The 'Built Form' group observed the presence of larger plots with either 'bungalows' or medium-rise large apartment blocks with ample setback immediately around the park and to the east. To the west, they noticed far smaller houses with lesser setback with more resident families per plot. They also observed that streets got progressively narrower to the west and the footpath 'disappeared' at some locations unlike in the eastern part.

The 'History and Toponymy' group noted that the blocks around the park had 'English' names. On getting to them dig deeper they realised that the 'English' sounding names around the park were likely people names, Hall Road, Davis Road. Whereas the names along the edge of the neighbourhood, like Pottery Road and Tannery Road, were occupational names. This led to a discussion on hierarchy in spatial planning at neighbourhood level (see figure 2 below).

Figure 2: students attempting to characterise and then analyse the neighbourhood.

We then did an exercise in overlaying the three boundaries (Landscape, History, Built Form) and surprise, surprise, the three sets of boundaries were an almost exact fit. I was thus able to lead their field exercises to an extremely fruitful discussion on characterisation of neighbourhoods - not just spatial / sensorial / historical / architectural but a combination of all these parameters. What I described to them as 'a sense of community' whatever form this might take. Hopefully they will carry this learning with them as they continue to design and respond to increasingly complex contexts.


Figure 3: showing a part of attempt at analysis

I concluded the sessions by briefly stating that socio-cultural significance of a neighbourhood would be the resultant overlap of all the layers above, likely 'unique' to every neighbourhood (see figure 3 above).

To me the only missing element in this extremely satisfying semester of work was the fact that the batch was unable to present its work to the neighbourhood. We were all quite keen on this but the planned interaction finally never took place. Hopefully another batch, another time, another neighbourhood.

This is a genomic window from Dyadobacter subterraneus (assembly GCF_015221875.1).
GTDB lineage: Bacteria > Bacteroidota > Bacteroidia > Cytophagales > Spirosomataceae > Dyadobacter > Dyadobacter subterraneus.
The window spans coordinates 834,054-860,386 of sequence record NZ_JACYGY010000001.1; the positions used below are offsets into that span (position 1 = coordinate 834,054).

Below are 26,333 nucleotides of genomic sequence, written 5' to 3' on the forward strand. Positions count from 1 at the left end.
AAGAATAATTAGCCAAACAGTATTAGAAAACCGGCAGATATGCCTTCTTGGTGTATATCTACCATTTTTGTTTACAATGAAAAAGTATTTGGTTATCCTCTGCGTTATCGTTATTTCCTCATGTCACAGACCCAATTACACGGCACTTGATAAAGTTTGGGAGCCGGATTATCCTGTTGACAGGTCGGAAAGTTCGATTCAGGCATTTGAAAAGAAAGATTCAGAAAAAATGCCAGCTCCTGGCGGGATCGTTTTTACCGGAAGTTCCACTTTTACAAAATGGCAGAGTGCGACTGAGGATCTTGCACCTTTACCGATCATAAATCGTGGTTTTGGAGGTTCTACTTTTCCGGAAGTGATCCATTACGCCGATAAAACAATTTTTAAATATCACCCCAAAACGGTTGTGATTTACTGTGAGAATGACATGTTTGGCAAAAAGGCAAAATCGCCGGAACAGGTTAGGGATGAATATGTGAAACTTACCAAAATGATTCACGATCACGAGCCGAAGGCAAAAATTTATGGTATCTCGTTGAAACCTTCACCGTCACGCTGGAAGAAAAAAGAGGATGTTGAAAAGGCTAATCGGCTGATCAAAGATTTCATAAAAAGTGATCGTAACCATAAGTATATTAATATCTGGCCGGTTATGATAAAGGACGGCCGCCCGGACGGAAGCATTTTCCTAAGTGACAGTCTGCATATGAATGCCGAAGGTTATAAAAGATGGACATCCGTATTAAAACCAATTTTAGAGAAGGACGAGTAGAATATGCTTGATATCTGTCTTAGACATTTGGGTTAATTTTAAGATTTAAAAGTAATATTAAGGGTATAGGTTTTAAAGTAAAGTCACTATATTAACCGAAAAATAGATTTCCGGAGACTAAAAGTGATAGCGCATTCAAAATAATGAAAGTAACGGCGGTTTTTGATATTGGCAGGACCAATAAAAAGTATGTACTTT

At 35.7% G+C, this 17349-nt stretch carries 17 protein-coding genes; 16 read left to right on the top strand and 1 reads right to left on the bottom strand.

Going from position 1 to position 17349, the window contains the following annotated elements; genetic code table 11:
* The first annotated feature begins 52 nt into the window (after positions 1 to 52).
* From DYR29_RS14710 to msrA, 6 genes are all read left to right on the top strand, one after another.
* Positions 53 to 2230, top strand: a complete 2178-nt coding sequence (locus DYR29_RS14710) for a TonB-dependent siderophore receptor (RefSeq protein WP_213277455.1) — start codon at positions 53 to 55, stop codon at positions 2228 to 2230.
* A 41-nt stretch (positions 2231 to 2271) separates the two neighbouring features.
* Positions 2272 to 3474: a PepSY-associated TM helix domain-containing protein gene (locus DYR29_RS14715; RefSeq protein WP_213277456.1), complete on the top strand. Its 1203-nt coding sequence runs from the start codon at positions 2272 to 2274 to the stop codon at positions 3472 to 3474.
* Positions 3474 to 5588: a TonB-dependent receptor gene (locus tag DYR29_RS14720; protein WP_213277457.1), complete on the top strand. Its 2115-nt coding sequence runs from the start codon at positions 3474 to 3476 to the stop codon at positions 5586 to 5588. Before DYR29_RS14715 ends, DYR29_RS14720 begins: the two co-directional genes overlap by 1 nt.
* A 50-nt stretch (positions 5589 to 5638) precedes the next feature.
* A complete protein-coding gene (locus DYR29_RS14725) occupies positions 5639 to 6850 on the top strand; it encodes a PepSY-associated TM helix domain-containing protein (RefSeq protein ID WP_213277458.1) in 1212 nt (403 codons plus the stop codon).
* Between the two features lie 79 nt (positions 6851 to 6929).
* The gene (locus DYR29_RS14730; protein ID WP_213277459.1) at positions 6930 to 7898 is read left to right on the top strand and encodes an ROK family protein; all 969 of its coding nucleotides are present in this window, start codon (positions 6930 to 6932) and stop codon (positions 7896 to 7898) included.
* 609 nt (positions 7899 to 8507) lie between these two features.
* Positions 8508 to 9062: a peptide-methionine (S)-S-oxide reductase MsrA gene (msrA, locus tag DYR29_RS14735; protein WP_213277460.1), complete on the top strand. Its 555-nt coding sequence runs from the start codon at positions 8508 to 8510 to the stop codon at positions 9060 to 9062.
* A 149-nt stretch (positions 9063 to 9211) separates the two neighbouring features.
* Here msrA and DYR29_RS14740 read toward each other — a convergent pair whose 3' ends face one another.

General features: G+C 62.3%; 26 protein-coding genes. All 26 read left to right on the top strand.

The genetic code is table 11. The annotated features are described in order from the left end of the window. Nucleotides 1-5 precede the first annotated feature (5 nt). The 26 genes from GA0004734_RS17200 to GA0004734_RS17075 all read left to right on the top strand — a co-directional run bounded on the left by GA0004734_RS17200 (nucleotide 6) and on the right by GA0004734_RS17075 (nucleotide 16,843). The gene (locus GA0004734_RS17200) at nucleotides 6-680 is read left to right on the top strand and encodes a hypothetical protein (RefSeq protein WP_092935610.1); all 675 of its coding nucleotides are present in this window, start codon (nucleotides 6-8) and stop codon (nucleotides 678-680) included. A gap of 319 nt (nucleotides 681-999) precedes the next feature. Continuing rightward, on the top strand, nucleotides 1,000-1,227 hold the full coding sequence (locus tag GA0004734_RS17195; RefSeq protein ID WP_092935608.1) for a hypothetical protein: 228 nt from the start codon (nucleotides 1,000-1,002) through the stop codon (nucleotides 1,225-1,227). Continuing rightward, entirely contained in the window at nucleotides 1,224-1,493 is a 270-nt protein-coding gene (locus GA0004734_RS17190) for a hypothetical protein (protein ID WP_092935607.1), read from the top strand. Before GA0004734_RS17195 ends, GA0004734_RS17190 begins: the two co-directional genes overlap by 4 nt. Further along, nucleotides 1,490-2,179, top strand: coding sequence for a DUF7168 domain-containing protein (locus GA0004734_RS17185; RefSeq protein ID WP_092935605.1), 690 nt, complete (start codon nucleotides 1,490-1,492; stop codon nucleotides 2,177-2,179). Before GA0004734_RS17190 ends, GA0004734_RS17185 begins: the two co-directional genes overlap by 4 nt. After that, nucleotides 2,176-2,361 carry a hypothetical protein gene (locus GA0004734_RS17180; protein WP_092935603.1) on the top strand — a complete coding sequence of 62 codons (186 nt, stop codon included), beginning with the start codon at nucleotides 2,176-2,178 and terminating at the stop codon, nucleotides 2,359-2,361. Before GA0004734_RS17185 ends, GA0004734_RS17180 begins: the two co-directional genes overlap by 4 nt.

Sunday, 4 February 2018

Doing 'Conservation': the importance of stepping back to understand ‘context' and 'setting' while conserving heritage structures


Most often while assessing the condition of heritage buildings one is on a quest to find solutions for problems that have resulted in the building's distressed condition. And as we advise students, interns or junior architects, the right way to undertake this quest is NOT by looking at the problem in isolation but in light of the overall structure. For example, what we see as visible signs of damage for e.g. cracks in a wall or plant growth are typically just the ‘problem’. It is not enough to solve this by stitching the crack or removing the plants as the 'problem' may reappear. It is more important to find the ‘root cause’ in order to arrive at an appropriate long-term solution. Such an approach extends to the 'setting' or 'context' of the structure as well. Let us take the example of reviving built water features within a heritage complex. This could be a kund, tank, step well or simply a well. A fairly straightforward solution could be restoring or strengthening walls and desilting the water feature. But is that sufficient?  

For example, years ago I was called to assess the condition of a step well at Someswara temple in Lakshmeswar, Karnataka. The plan was to conserve the structure, which I interpreted as not only restoring the actual structure but also reviving its function by recharging the well. I argued that conserving the step well was not a fairly straightforward exercise of dismantling and reconstructing the bulged out walls. Speaking to local people I understood that when water level in the nearby Hulikere(tank) raises, the step-well automatically recharges (possibly through underground aquifers). So would the conservation solution be revitalizing Hulikere tank or going one step further to suggest that that the entire water catchment area of Hulikere tank needs managing? 

In the field this is often where we feel the limits of our professional boundaries in suggesting and promoting such a solution. And so we advocate an interdisciplinary approach to conservation.



Google Earth Map of Lakshmeswar, Karnataka with overlay 

A similar example was in the case of the potable water channel for the public kitchens of the Virupaksha temple complex at Hampi World Heritage Site. There was some discussion on how best to maintain the water inlet to not just ensure clean but also continuous flow of water.

As we retraced our steps to figure out how water entered and left the kitchen channel we realized that - water was flowing into the kitchen channel from an upstream source of river Tungabhadra through channels that cut across valleys, through rocky terrain on rock cut channels, controlled effectively at inspection chambers before finally flowing into the kitchen and back to the river Tungabhadra further downstream. Hence in this case the solution was not as straightforward as cleaning or resetting the water channel within that structure. In fact such an approach may have disturbed the integrity of a 500 year old ‘living’ network. (For more information on this unique network read 'Irrigation systems under Vijayanagara Empire' by C T M Kotraiah, Dept of Archaeology and Museums, Mysore, 1995).